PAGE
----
[Spokane, WA] February 1, 2018— More Americans die of heart disease than all types of cancer combined. 58 million Americans have one or more forms of cardiovascular disease, making coronary artery disease the number one killer of men and women in the United States. Yet, preventative exams that can assess and identify risk for cardiovascular disease are often overlooked.
In honor of American Heart Month, Inland Imaging is offering a special promotion for a screening exam that aids in the early detection of heart disease: a CT coronary calcium scoring exam for $150—a savings of nearly $150—during the entire month of February at the Holy Family Imaging Center.
A CT coronary calcium scoring exam is a 15-minute screening study, which measures the presence, location and extent of calcified plaque in the coronary arteries. It is a quick, non-invasive exam that assesses an individual’s risk for heart attack in the near term.
“Heart disease claims the lives of far too many people in this country. With more than 2 million heart attacks and strokes a year, just about all of us has been touched by someone with heart disease,” said Angela Steinbach CT manager at Inland Imaging. “We want to bring attention to this issue locally and make sure patients know there is a way to assess risk and identify any indications of heart disease early rather than late.”
Calcified plaque results when there is a build-up of fat and other substances under the inner layer of the artery. This material can calcify which signals the presence of Coronary Artery Disease (CAD), a disease of the vessel wall. People with this disease have an increased risk for heart attacks. Because calcium is a marker of CAD, the amount of calcium detected on a cardiac CT scan is a helpful prognostic tool. Your doctor can use the calcium score results to evaluate the risk for future coronary artery disease.
“We are really looking to encourage prevention not just detection of disease,” said Kathleen Wilson Inland Imaging chief operations officer. “We want to help our community in their overall wellness plan.”
To schedule the CT coronary calcium scoring exam, patients must have an order from a referring physician and schedule the exam in advance by calling 509-455-4455. The patient must not have any current symptoms of heart disease and must have one significant risk factor including: male 40-70 years or female 45-75 years, family history of cardiovascular disease, high cholesterol, diabetes, obesity, history of smoking, sedentary lifestyle, and high stress levels.Zoom Lebron XII 12
In This Issue
- SPECT/CT: innovative hybrid technology integrates images
- Missoula Radiology is now Inland Imaging
- Inland welcomes four radiologists
- Northpointe Update: second 3T scanner installed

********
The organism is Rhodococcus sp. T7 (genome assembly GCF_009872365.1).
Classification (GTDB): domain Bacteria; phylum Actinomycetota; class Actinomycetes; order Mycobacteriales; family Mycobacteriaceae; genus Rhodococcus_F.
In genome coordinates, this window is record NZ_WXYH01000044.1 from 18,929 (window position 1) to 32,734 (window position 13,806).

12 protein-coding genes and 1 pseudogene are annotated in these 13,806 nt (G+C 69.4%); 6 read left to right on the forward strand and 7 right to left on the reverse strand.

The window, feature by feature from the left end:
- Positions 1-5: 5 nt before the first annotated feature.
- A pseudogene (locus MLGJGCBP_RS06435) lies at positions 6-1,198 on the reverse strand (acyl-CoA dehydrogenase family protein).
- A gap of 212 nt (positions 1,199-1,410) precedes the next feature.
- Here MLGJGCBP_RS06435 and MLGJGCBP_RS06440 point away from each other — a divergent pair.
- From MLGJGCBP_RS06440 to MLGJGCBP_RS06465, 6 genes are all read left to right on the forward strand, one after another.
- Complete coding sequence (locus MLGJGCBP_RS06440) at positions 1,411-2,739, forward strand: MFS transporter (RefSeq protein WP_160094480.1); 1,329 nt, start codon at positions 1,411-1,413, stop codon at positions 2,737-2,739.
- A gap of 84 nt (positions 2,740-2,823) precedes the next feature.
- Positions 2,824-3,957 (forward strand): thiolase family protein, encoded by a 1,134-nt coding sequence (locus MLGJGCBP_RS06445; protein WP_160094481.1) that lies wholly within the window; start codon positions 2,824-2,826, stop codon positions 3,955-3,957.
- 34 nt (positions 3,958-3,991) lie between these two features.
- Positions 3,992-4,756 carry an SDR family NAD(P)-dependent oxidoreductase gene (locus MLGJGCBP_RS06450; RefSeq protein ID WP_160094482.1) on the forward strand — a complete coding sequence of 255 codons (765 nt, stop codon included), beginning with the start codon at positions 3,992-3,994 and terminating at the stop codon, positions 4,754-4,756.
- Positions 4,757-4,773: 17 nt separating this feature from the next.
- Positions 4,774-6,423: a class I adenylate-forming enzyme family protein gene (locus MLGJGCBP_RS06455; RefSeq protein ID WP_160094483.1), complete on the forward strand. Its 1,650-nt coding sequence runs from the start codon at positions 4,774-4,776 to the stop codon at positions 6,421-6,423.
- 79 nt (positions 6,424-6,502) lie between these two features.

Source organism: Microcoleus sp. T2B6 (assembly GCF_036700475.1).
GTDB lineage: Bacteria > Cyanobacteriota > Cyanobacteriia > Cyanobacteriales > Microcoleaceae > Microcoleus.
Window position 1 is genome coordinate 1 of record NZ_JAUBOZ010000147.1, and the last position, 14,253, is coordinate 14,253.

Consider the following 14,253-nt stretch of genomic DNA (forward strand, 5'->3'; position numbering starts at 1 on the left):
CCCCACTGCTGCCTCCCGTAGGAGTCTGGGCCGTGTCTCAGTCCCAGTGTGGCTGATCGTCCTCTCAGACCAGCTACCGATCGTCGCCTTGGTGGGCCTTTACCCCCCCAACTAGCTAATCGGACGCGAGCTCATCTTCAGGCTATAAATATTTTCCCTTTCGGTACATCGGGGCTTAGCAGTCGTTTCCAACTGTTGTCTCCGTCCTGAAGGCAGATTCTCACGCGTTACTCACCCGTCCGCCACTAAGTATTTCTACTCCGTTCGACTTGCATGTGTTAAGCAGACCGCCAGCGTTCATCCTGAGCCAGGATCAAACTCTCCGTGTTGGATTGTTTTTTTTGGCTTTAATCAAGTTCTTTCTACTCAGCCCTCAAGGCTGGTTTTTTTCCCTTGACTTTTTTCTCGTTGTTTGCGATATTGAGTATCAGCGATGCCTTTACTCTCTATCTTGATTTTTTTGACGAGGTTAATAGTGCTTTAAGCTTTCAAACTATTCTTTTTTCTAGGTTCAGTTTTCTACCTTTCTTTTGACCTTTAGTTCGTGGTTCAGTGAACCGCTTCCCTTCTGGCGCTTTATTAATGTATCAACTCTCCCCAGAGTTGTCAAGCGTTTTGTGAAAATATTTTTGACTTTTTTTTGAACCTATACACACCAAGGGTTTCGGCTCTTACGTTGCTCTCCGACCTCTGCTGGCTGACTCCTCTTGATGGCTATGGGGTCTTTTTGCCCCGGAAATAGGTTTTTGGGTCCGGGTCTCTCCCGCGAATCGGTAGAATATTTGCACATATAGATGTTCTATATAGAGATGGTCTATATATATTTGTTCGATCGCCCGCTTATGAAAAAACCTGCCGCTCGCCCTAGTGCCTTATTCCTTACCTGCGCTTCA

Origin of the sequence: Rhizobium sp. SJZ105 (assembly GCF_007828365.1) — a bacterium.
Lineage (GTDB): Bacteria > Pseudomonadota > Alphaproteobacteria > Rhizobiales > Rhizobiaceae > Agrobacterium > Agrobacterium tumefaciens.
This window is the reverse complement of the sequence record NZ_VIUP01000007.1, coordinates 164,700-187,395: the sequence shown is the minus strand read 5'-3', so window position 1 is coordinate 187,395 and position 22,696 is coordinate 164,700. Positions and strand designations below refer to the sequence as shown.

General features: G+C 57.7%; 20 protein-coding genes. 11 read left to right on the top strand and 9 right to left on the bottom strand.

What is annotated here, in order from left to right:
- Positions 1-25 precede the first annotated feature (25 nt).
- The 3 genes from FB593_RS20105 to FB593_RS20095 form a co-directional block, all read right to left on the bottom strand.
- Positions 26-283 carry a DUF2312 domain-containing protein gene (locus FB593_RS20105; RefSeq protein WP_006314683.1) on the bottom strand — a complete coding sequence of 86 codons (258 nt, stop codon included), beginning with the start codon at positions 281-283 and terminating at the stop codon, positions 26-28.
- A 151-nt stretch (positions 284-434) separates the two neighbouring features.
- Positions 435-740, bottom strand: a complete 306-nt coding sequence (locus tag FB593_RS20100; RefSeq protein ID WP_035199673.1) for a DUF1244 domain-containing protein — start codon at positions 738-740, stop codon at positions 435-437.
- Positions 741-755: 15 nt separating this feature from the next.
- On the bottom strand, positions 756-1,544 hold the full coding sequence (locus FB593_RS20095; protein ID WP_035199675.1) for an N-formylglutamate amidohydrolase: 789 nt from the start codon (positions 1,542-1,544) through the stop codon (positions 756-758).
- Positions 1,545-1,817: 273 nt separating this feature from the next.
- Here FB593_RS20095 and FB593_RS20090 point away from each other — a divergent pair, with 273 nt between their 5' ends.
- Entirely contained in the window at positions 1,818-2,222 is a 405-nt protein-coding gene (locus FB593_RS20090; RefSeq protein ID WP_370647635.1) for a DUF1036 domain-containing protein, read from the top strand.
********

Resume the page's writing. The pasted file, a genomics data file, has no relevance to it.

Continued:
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What is a SPECT/CT scan?SPECT/CT combines two different types of scans and merges the images from each to create a single, layered image. Combining the information from a nuclear medicine SPECT study and a CT study can provide more precise information about how different parts of the body function and more clearly and accurately locate and identify disease and other physical irregularities. SPECT imaging, or single-photon emission computerized tomography, creates a 3D color image that animates the function of almost any organ in the body. This picture can fully depict the way blood moves through the heart, what parts of a brain are active or inactive after a stroke, how quickly a bone is healing — or for cancer patients, whether or not disease has spread to the bones. Computed tomography (CT) images are obtained as an X-ray camera rotates over a 360 degree arc around the patient, allowing for image reconstruction in three dimensions. Although the vast majority of SPECT/CT’s are done with very low dose CT, we also have the capability to do diagnostic CT with or without iodine contrast when indicated.
The Patient ExperienceWhen a patient undergoes a SPECT scan, they are injected with a small amount of radioactive tracer material. The radiation emitted by the material is detected by the imaging camera, which produces pictures of the body part being imaged. The patient lies still and flat while the image is captured. The X-ray machine from the CT scanner rotates much faster than the gamma camera, so the CT part of the study takes less time than the SPECT study. The imaging process is painless. Following the SPECT/CT scan, the radioactive material exits the body through urine and stool. Drinking plenty of water after the exam helps speed the elimination process. “In many disease processes, physiological changes occur before anatomical changes are discernible on imaging. Also, in other cases, pathology is not necessarily accompanied by anatomical changes. In these circumstances, SPECT/CT imaging is invaluable. It combines information from both modalities to create a more detailed and information rich image, thus allowing for early diagnosis of certain diseases, as well as detection of disease processes that may otherwise go unnoticed.” SPECT/CT provides imaging with greater specificity of anatomical location for: • Parathyroid disease • Bone scans (biggest areas of improvement with SPECT/CT are for scans of the spine, feet, ankles, hands and wrists.) • Lung (quantification prior to lobectomy or to better identify pulmonary embolisms.) • Studies of neuroendocrine tumors (Octreoscans, MIBG) • Prostascint® scans for prostate cancers For more information contact Dave Durgan at Inland Imaging. Call 509-435-2644 or email firstname.lastname@example.org Nike React Element
In This Issue
- Inland’s 3T MRI Significantly Improves Early Prostate Cancer Detection
- Liver Elastography — Helping Patients Avoid an Invasive Liver Biopsy
- Northpointe Update
- Komen Eastern Washington Becomes EVERY WOMAN CAN
- X-Ray Services are Available at the Spokane Teaching Health Clinic